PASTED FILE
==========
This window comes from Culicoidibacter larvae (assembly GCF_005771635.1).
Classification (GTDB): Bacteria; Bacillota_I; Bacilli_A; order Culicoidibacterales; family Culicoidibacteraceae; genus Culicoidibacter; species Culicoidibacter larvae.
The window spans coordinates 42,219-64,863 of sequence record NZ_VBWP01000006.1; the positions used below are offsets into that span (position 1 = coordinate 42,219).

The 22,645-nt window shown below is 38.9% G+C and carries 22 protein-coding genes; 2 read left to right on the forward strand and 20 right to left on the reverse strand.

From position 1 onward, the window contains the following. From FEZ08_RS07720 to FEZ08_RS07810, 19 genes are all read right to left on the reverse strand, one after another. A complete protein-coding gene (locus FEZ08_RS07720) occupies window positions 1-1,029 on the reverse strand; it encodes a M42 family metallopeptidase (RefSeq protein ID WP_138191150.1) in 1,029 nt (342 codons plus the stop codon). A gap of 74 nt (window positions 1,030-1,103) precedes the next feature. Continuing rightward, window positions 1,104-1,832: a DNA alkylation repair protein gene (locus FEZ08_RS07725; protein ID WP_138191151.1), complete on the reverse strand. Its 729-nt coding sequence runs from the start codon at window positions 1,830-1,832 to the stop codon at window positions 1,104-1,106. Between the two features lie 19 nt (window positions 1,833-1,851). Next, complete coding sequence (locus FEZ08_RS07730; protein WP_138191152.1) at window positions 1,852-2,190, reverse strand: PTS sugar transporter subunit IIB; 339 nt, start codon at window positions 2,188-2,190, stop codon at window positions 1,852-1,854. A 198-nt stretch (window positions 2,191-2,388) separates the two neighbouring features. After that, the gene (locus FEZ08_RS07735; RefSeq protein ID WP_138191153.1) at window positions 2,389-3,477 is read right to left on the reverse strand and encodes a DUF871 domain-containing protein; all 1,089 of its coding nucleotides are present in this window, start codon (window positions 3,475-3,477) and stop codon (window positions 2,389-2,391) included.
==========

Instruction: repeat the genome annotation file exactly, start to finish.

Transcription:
This window comes from Culicoidibacter larvae (assembly GCF_005771635.1).
Classification (GTDB): Bacteria; Bacillota_I; Bacilli_A; order Culicoidibacterales; family Culicoidibacteraceae; genus Culicoidibacter; species Culicoidibacter larvae.
The window spans coordinates 42,219-64,863 of sequence record NZ_VBWP01000006.1; the positions used below are offsets into that span (position 1 = coordinate 42,219).

The 22,645-nt window shown below is 38.9% G+C and carries 22 protein-coding genes; 2 read left to right on the forward strand and 20 right to left on the reverse strand.

From position 1 onward, the window contains the following. From FEZ08_RS07720 to FEZ08_RS07810, 19 genes are all read right to left on the reverse strand, one after another. A complete protein-coding gene (locus FEZ08_RS07720) occupies window positions 1-1,029 on the reverse strand; it encodes a M42 family metallopeptidase (RefSeq protein ID WP_138191150.1) in 1,029 nt (342 codons plus the stop codon). A gap of 74 nt (window positions 1,030-1,103) precedes the next feature. Continuing rightward, window positions 1,104-1,832: a DNA alkylation repair protein gene (locus FEZ08_RS07725; protein ID WP_138191151.1), complete on the reverse strand. Its 729-nt coding sequence runs from the start codon at window positions 1,830-1,832 to the stop codon at window positions 1,104-1,106. Between the two features lie 19 nt (window positions 1,833-1,851). Next, complete coding sequence (locus FEZ08_RS07730; protein WP_138191152.1) at window positions 1,852-2,190, reverse strand: PTS sugar transporter subunit IIB; 339 nt, start codon at window positions 2,188-2,190, stop codon at window positions 1,852-1,854. A 198-nt stretch (window positions 2,191-2,388) separates the two neighbouring features. After that, the gene (locus FEZ08_RS07735; RefSeq protein ID WP_138191153.1) at window positions 2,389-3,477 is read right to left on the reverse strand and encodes a DUF871 domain-containing protein; all 1,089 of its coding nucleotides are present in this window, start codon (window positions 3,475-3,477) and stop codon (window positions 2,389-2,391) included.